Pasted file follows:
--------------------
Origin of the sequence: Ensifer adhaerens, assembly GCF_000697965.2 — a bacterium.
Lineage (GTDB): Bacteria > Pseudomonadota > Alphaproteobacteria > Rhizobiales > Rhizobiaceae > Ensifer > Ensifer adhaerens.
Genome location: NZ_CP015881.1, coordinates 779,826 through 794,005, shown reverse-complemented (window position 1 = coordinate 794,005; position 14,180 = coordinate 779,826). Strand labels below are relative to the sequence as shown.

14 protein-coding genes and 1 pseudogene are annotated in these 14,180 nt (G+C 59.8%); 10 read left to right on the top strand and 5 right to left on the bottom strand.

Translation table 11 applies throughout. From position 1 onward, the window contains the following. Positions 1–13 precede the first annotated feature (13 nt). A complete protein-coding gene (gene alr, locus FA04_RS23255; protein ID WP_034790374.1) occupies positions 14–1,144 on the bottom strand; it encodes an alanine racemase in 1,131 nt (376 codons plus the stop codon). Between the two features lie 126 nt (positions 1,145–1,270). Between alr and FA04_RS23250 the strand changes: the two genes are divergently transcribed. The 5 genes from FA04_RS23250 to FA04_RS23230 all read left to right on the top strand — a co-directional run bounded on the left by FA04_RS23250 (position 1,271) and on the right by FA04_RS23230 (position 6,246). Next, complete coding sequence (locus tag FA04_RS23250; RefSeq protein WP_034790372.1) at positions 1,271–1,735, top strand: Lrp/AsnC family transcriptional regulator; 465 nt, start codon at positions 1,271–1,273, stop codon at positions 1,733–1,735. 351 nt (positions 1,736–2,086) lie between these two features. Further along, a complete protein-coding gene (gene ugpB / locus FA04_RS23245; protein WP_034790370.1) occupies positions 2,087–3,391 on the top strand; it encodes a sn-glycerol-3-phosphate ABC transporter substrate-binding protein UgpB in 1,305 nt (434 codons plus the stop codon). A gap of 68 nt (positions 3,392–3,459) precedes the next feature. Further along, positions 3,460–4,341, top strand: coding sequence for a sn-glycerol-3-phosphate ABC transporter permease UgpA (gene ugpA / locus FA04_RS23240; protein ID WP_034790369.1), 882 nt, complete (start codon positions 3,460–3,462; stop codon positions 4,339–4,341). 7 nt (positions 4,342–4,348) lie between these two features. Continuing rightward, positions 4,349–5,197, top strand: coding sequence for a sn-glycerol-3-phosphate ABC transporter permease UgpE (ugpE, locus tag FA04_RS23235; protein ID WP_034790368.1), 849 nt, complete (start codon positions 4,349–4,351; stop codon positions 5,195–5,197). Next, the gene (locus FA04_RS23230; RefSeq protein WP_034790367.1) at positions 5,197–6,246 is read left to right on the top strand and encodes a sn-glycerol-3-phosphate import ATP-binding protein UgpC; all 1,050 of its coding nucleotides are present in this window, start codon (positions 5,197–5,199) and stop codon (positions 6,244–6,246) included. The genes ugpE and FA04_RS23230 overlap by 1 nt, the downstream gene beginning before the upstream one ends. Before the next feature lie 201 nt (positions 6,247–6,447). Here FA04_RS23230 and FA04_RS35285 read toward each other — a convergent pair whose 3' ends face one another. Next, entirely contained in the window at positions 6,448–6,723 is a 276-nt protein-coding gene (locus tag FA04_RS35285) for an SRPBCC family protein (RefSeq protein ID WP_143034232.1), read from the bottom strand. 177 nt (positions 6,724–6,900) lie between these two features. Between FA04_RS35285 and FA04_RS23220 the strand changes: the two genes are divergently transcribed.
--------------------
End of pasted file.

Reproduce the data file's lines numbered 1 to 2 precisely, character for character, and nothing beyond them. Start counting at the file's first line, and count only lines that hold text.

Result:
Origin of the sequence: Ensifer adhaerens, assembly GCF_000697965.2 — a bacterium.
Lineage (GTDB): Bacteria > Pseudomonadota > Alphaproteobacteria > Rhizobiales > Rhizobiaceae > Ensifer > Ensifer adhaerens.